Gordon Campbell | Parliament TV | Parliament Today | Video | Questions Of the Day | Search

 


New Code key step in regulating psychoactive substances


New Code of Manufacturing Practice key step ineffectively regulating psychoactive substances

Associate Minister of Health Todd McClay has said that the Psychoactive Substances Code of Manufacturing Practice which comes into force today is the latest regulatory measure to minimise harm to individuals from psychoactive substances.

It focuses on ensuring all psychoactive products on the market in New Zealand are made to a consistently high standard in clean, controlled environments, and details the quality control requirements for psychoactive substances and products. The code is similar to the standards required in the manufacture of therapeutic medicines and is likely to impose a significant cost on manufacturers to ensure product safety through reputable manufacturing practices.

“Since July last year the Act has been effective in removing psychoactive substances from an uncontrolled, unregulated setting and now allows for effective monitoring and control – including punishing those who choose to disregard the law”.

“Before the Act came into force some 200 ‘legal high’ products were sold from an
estimated 4,000 outlets throughout the country to people of all ages. Now there are around 47 products on the market sold from 170 outlets – a reduction of over 75% of products and over 90% of outlets. It is also now illegal to sell or give these products to anyone under the age of 18”, says Mr McClay.

“In addition, work continues on further regulations to the Act, which will put in place additional controls and safeguards around psychoactive products.

Consultation on these regulations will commence in February."

“With the Code of Manufacturing Practice and the new regulations around testing of psychoactive substances the Act will fully come into force as a transparent and effective control of ‘legal highs’”, says Mr McClay.


Background to the Code
The Code is based on New Zealand’s approach to regulating pharmaceuticals and
takes into account international best practice in chemical manufacturing. It details the quality requirements necessary for manufacturers to demonstrate that they are able to produce psychoactive substances and products that:

Are manufactured in Good Manufacturing Practice (GMP) licensed facilities.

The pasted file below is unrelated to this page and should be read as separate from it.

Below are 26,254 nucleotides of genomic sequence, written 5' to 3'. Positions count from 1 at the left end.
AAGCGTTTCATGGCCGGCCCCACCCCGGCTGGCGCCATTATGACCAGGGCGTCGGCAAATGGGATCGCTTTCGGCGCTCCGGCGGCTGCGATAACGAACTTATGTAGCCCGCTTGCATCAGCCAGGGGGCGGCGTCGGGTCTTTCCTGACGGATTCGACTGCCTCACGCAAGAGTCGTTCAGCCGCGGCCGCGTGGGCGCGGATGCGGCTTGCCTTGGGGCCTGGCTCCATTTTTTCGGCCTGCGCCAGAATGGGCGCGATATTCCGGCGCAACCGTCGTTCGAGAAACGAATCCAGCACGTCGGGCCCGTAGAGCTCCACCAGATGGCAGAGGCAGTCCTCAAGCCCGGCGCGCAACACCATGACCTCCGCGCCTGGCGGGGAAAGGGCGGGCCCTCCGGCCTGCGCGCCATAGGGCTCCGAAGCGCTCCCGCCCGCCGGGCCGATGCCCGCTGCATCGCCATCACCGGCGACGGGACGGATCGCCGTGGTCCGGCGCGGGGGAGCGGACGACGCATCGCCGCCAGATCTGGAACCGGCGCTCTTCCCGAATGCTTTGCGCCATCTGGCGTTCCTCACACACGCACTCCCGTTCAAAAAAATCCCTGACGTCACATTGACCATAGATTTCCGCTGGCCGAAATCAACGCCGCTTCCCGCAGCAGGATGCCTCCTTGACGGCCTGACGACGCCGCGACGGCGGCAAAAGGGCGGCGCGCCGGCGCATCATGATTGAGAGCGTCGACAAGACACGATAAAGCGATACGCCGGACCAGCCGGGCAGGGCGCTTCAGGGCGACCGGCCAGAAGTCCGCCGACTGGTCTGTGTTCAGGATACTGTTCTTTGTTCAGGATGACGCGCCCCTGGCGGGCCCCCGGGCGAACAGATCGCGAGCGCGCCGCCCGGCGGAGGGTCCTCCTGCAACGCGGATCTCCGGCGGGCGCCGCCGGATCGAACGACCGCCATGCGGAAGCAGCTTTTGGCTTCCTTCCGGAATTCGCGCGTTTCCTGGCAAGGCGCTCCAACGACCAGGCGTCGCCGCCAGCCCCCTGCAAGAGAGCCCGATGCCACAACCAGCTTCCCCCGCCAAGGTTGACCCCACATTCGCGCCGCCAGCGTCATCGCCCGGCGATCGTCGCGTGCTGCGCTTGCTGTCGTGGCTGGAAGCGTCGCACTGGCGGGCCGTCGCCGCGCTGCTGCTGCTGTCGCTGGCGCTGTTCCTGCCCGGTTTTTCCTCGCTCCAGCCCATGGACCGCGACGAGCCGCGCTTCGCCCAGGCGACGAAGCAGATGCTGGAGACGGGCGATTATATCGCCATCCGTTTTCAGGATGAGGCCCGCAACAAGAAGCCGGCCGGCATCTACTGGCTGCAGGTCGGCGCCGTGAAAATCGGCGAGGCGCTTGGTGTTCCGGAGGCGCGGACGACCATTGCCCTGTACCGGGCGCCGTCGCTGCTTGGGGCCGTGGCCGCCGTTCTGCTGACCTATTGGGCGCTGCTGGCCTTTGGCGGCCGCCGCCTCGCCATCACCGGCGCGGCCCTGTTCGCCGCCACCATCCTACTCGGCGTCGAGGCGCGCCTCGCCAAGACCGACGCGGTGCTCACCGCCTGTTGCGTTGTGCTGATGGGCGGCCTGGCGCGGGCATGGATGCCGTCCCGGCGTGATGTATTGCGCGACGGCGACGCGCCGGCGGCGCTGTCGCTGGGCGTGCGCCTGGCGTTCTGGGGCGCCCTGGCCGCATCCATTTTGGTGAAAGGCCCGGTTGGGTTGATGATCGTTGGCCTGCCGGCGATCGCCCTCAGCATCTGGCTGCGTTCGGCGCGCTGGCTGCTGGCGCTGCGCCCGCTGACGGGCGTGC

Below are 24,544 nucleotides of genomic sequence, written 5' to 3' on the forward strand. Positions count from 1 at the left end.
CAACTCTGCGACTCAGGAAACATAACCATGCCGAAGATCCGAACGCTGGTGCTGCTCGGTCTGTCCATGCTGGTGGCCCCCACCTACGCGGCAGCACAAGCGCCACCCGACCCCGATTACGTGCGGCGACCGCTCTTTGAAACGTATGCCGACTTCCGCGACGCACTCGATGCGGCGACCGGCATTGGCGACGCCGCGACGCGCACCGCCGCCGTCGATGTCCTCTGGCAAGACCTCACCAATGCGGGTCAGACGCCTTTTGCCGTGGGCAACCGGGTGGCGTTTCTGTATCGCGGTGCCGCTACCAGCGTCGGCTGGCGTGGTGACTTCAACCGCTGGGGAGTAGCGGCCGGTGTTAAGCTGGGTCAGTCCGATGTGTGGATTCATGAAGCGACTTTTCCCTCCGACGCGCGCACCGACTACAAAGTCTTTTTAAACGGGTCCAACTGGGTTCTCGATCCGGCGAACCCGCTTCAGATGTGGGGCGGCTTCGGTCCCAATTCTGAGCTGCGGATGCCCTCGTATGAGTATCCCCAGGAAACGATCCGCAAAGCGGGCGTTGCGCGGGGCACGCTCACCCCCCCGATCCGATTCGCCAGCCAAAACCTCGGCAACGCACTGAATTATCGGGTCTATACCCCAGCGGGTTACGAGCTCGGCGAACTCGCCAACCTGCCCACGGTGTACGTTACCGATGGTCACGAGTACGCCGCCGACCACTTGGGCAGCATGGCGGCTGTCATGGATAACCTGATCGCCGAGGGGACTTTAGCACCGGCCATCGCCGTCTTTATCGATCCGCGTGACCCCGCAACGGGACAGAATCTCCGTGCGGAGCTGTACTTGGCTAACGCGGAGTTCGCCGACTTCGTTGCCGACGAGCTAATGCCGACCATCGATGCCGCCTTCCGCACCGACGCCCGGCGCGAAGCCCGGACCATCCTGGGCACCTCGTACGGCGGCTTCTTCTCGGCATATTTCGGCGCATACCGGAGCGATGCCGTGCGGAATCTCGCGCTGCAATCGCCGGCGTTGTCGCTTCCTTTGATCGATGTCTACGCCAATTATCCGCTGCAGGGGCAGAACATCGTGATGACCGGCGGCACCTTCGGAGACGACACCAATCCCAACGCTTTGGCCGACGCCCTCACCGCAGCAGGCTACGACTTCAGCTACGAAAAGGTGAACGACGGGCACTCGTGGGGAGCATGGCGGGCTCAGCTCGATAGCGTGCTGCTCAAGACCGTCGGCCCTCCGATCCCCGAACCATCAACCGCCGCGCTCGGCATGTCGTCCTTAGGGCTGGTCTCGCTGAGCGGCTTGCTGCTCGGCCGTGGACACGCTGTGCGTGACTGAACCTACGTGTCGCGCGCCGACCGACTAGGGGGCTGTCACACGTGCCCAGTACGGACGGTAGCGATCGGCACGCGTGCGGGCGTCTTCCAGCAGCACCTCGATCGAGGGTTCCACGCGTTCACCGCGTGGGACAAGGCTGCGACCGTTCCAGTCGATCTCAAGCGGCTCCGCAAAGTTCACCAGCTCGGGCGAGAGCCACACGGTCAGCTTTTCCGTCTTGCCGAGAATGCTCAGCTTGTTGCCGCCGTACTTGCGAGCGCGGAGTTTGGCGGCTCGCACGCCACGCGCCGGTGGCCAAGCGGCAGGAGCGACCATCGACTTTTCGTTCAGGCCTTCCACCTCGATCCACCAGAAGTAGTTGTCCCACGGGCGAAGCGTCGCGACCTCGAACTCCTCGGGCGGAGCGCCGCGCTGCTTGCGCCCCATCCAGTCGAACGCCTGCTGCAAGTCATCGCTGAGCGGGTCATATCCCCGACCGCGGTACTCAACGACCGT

Are manufactured to defined quality standards
Use ingredients that comply with internationally established standards
Comply with a set of specifications agreed by the Psychoactive Substances
Regulatory Authority as part of the product approval.

The Code and implementation plan can be seen at:

http://www.health.govt.nz/our-work/regulation-health-and-disability-system/psychoactive-substances/code-manufacturing-practice

ends

© Scoop Media

 
 
 
 
 
Parliament Headlines | Politics Headlines | Regional Headlines

 

Parliament Today:

The Kids: OECD Report Shows Huge Impact Of Poverty On Education

A new report from the OECD has again highlighted the negative effects of poverty, showing that disadvantaged children in New Zealand are more than six times more likely to underachieve in maths than children from wealthier homes. More>>

ALSO:

Pacific: NZ Pledges $500,000 To Help Address Zika

“With the Zika virus now confirmed in a number of Pacific countries, New Zealand is committed to helping limit the impact and spread of the virus in the region,” says Mr McCully. “New Zealand will provide $250,000 as a contribution to the WHO to implement the Pacific Zika Action Plan, and a further $250,000 to enable countries in the region to respond rapidly if required." More>>

ALSO:

Labour: Police Commissioner 'Doesn’t Get Force Needs'

The Police Commissioner has let down the public and his own force by insisting the police have what they need despite it taking a year to solve a burglary and overwhelming number of officers saying they are under-resourced, says Labour’s Police spokesman Stuart Nash. More>>

ALSO:

Gordon Campbell: On The US Pressure To Expand Our Role In Iraq

Foreign news services are being more forthcoming about what the “next 12 months” will entail – essentially, the defence ministers will be under US pressure to increase their “training” role preparatory to an assault on the city of Mosul in northern Iraq. More>>

ALSO:

Parliament Restarts: Prime Minister’s Statement

Our policy agenda and legislative programme will reflect the Government’s four priorities: • to responsibly manage the Government’s finances • to build a more competitive and productive economy • to deliver better public services to New Zealanders, an • to support the rebuilding of Christchurch. More>>

ALSO:

NZEI Survey Report: Special Needs Students Missing Out

The survey revealed that around 16 percent of students were on schools’ special needs registers, but nearly 90 percent of schools’ special needs coordinators did not believe there was adequate support for students and their learning... More>>

ALSO:

Interim Report: Waitangi Tribunal On Ture Whenua Legislation

Labour on Proposed changes to Maori land rules: “To have Treaty Negotiations Minister Chris Finlayson dismiss findings as ‘bizarre’ is totally disingenuous and disrespectful. What’s bizarre is Maori Development Minister Te Ururoa Flavell stubbornly pushing through this Bill before the Waitangi Tribunal has even completed its report..." More>>

ALSO:

Spy Update: Appointment Of GCSB Acting Director

GCSB Chief Legal Advisor Lisa Fong will become the Acting Director of the Government Communications Security Bureau (GCSB) from 15 February 2016, Minister Responsible for the GCSB Christopher Finlayson announced today. More>>

Get More From Scoop

 

LATEST HEADLINES

 
 
 
 
 
 
 
 
 
Parliament
Search Scoop  
 
 
Powered by Vodafone
NZ independent news